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The Physical Universe
The Physical Universe

The Physical Universe, 17th Edition

ISBN10: 1260150526 | ISBN13: 9781260150520
By Konrad Krauskopf and Arthur Beiser; Emeritus

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* The estimated amount of time this product will be on the market is based on a number of factors, including faculty input to instructional design and the prior revision cycle and updates to academic research-which typically results in a revision cycle ranging from every two to four years for this product. Pricing subject to change at any time.

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The Physical Universe, 17e by Konrad Krauskopf and Arthur Beiser is an outstanding text with a long history. For the 17th edition, real student data points and input, derived from thousands of our LearnSmart and SmartBook users, were used to guide the revision. Heat Maps provided clear visual snapshots of usage of portions of the text and the relative difficulty students experienced in mastering the content. This data was used to direct many of the revisions for this new edition. Of course, many updates have also been made according to changing scientific data, based on current events and so forth. Aimed at presenting the essentials of physics, chemistry, earth science, and astronomy in a clear, easy-to-understand way, The Physical Universe shows students how science works, how scientists approach problems, and why science constantly evolves in its search for understanding.

1 The Scientific Method

How Scientists Study Nature

1.1 The Scientific Method
1.2 Why Science Is Successful

The Solar System

1.3 A Survey of the Sky
1.4 The Ptolemaic System
1.5 The Copernican System
1.6 Kepler's Laws
1.7 Why Copernicus Was Right

Universal Gravitation

1.8 What Is Gravity?
1.9 Why the Earth Is Round
1.10 The Tides
1.11 The Discovery of Neptune

How Many of What

1.12 The SI System

2 Motion

Describing Motion

2.1 Speed
2.2 Vectors
2.3 Acceleration
2.4 Distance, Time, and Acceleration

Acceleration due to Gravity

2.5 Free Fall
2.6 Air Resistance

Force and Motion

2.7 First law of Motion
2.8 Mass
2.9 Second Law of Motion
2.10 Mass and Weight
2.11 Third Law of Motion


2.12 Circular Motion
2.13 Newton's Law of Gravity
2.14 Artificial Satellites

3 Energy


3.1 The Meaning of Work
3.2 Power


3.3 Kinetic Energy
3.4 Potential Energy
3.5 Conservation of Energy
3.6 Mechanical Advantage
3.7 The Nature of Heat


3.8 Linear Momentum
3.9 Rockets
3.10 Angular Momentum


3.11 Special Relativity
3.12 Rest Energy
3.13 General Relativity

4 Energy and the Future

The Energy Problem

4.1 Population and Prosperity
4.2 Energy Supply and Consumption
4.3 Climate Change
4.4 Carbon Dioxide and the Greenhouse Effect

Fossil Fuels

4.5 Liquid Fuels
4.6 Natural Gas
4.7 Coal

Alternative Sources

4.8 A Nuclear World?
4.9 Renewable Energy I
4.10 Renewable Energy II
4.11 Energy Storage
4.12 Biofuels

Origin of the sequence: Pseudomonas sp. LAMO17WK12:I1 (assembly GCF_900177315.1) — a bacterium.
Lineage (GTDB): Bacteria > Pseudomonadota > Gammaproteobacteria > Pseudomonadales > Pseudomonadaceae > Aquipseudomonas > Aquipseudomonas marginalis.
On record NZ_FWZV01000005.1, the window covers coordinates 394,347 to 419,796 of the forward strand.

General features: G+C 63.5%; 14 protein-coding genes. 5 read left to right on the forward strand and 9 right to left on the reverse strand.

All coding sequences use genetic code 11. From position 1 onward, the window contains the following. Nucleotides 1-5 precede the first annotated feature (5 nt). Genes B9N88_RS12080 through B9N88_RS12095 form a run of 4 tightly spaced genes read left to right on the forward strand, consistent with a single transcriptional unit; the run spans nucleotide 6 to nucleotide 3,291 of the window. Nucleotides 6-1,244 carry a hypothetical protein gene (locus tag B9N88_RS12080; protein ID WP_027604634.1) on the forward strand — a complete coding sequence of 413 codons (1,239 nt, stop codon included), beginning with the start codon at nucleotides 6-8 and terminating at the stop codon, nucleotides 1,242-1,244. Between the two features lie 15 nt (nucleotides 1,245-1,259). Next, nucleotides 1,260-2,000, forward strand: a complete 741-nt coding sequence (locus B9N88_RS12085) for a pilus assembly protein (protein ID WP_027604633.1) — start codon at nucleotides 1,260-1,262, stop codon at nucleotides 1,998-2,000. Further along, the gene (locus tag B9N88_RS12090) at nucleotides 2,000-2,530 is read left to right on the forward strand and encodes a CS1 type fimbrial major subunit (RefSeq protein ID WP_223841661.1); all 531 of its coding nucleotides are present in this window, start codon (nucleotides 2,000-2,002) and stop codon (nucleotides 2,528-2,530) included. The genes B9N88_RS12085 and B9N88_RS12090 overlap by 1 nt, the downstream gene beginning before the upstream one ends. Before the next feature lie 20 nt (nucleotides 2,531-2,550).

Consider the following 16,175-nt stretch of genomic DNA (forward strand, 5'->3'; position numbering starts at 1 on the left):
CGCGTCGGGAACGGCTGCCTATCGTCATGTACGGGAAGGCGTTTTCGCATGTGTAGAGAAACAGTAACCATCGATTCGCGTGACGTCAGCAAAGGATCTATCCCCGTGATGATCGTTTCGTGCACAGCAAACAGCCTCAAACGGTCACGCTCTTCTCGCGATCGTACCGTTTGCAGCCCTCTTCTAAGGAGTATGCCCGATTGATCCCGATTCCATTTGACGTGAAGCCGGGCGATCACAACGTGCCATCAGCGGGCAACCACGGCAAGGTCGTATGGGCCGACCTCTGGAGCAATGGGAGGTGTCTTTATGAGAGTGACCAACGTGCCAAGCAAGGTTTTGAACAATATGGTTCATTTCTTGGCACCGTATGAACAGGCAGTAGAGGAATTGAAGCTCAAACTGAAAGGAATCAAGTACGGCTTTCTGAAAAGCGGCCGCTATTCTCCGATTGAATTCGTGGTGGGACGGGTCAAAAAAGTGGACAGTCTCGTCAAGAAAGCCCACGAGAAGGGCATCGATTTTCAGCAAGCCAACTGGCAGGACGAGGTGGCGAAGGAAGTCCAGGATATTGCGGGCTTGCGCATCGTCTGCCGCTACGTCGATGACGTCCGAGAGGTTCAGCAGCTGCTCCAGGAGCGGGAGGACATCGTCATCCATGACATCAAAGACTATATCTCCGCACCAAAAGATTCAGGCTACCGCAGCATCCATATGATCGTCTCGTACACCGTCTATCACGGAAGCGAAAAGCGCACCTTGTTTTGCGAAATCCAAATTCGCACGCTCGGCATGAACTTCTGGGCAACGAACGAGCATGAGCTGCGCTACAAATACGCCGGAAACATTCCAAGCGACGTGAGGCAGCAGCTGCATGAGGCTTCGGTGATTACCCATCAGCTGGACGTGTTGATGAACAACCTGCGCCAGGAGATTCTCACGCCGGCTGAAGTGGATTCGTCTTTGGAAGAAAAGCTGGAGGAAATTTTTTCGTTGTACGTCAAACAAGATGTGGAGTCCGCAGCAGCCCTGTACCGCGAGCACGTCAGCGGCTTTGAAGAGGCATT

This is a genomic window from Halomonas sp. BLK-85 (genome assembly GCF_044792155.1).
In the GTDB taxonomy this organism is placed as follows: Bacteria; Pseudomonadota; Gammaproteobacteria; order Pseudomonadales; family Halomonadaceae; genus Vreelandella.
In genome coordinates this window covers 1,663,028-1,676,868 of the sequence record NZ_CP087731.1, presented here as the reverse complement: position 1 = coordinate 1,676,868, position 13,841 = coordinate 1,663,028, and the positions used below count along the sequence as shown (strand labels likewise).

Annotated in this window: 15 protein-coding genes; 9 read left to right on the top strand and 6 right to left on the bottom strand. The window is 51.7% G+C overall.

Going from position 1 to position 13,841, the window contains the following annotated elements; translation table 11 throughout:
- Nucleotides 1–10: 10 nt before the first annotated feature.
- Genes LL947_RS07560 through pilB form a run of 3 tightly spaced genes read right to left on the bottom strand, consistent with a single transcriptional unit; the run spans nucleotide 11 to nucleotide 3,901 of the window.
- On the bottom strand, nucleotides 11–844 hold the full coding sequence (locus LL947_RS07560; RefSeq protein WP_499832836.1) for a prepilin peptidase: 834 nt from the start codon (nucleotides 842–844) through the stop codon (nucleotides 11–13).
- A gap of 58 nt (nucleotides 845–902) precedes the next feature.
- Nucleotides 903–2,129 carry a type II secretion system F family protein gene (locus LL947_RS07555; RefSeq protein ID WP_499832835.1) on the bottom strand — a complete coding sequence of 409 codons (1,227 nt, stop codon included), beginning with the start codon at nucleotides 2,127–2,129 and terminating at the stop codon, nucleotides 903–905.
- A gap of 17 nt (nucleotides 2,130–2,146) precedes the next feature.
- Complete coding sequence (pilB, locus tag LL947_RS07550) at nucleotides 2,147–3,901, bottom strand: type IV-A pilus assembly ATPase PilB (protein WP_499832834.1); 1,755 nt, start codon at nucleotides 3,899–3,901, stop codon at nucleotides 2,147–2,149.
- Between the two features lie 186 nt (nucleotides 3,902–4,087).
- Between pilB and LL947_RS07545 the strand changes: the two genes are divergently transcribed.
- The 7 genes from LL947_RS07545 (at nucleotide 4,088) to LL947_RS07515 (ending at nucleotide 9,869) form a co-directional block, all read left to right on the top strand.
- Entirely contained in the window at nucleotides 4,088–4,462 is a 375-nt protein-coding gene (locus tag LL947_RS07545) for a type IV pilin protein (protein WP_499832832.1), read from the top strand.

Strategies for the Future

4.13 Conservation and Geoengineering
4.14 What Governments Must Do

5 Matter and Heat

Temperature and Heat

5.1 Temperature
5.2 Heat
5.3 Metabolic Energy


5.4 Density
5.5 Pressure
5.6 Buoyancy
5.7 The Gas Laws

Kinetic Theory of Matter

5.8 Kinetic Theory of Gases
5.9 Molecular Motion and Temperature
5.10 Heat Transfer

Changes of State

5.11 Liquids and Solids
5.12 Evaporation and Boiling
5.13 Melting

Energy Transformations

5.14 Heat Engines
5.15 Thermodynamics
5.16 Fate of the Universe
5.17 Entropy

6 Electricity and Magnetism

Electric Charge

6.1 Positive and Negative Charge
6.2 What Is Charge?
6.3 Coulomb's Law
6.4 Force on an Uncharged Object

Electricity and Matter

6.5 Matter in Bulk
6.6 Conductors and Insulators
6.7 Superconductivity

Electric Current

6.8 The Ampere
6.9 Potential Difference
6.10 Ohm's Law
6.11 Electric Power


6.12 Magnets
6.13 Magnetic Field
6.14 Oersted's Experiment
6.15 Electromagnets

Using Magnetism

6.16 Magnetic Force on a Current
6.17 Electric Motors
6.18 Electromagnetic Induction
6.19 Transformers

7 Waves

Wave Motion

7.1 Water Waves
7.2 Transverse and Longitudinal Waves
7.3 Describing Waves
7.4 Standing Waves

Sound Waves

7.5 Sound
7.6 Doppler Effect
7.7 Musical Sounds

Electromagnetic Waves

7.8 Electromagnetic Waves
7.9 Types of EM Waves
7.10 Light "Rays"

Wave Behavior

7.11 Reflection
7.12 Refraction
7.13 Lenses
7.14 The Eye
7.15 Color
7.16 Interference
7.17 Diffraction

8 The Nucleus

Atom and Nucleus

8.1 Rutherford Model of the Atom
8.2 Nuclear Structure


8.3 Radioactive Decay
8.4 Half-Life
8.5 Radiation Hazards

Nuclear Energy

8.6 Units of Mass and Energy
8.7 Binding Energy
8.8 Binding Energy per Nucleon

Fission and Fusion

8.9 Nuclear Fission
8.10 How a Reactor Works
8.11 Reactor Accidents
8.12 Plutonium
8.13 Nuclear Fusion

Elementary Particles

8.14 Antiparticles
8.15 Fundamental Interactions
8.16 Leptons and Hadrons

9 The Atom

Quantum Theory of Light

9.1 Photoelectric Effect
9.2 Photons
9.3 What Is Light?
9.4 X-Rays

Matter Waves

9.5 De Broglie Waves
9.6 Waves of What?
9.7 Uncertainty Principle

The Hydrogen Atom

9.8 Atomic Spectra
9.9 The Bohr Model
9.10 Electron Waves and Orbitals
9.11 The Laser

Quantum Theory of the Atom

9.12 Quantum Mechanics
9.13 Quantum Numbers
9.14 Exclusion Principle

10 The Periodic Law

Elements and Compounds

10.1 Chemical Change
10.2 Three Classes of Matter
10.3 The Atomic Theory

The Periodic Law

10.4 Metals and Nonmetals
10.5 Chemical Activity
10.6 Families of Elements
10.7 The Periodic Table
10.8 Groups and Periods

Atomic Structure

10.9 Shells and Subshells
10.10 Explaining the Periodic Table

Chemical Bonds

10.11 Types of Bond
10.12 Covalent Bonding
10.13 Ionic Bonding
10.14 Ionic Compounds
10.15 Naming Compounds
10.16 Chemical Equations
10.17 Types of Chemical Reactions

11 Crystals, Ions, and Solutions


11.1 Ionic and Covalent Crystals
11.2 The Metallic Bond
11.3 Molecular Crystals


11.4 Solubility
11.5 Polar and Nonpolar Liquids
11.6 Ions in Solution
11.7 Evidence for Dissociation
11.8 Water
11.9 Water Pollution

Acids and Bases

11.10 Acids
11.11 Strong and Weak Acids
11.12 Bases
11.13 The pH Scale
11.14 Salts

12 Chemical Reactions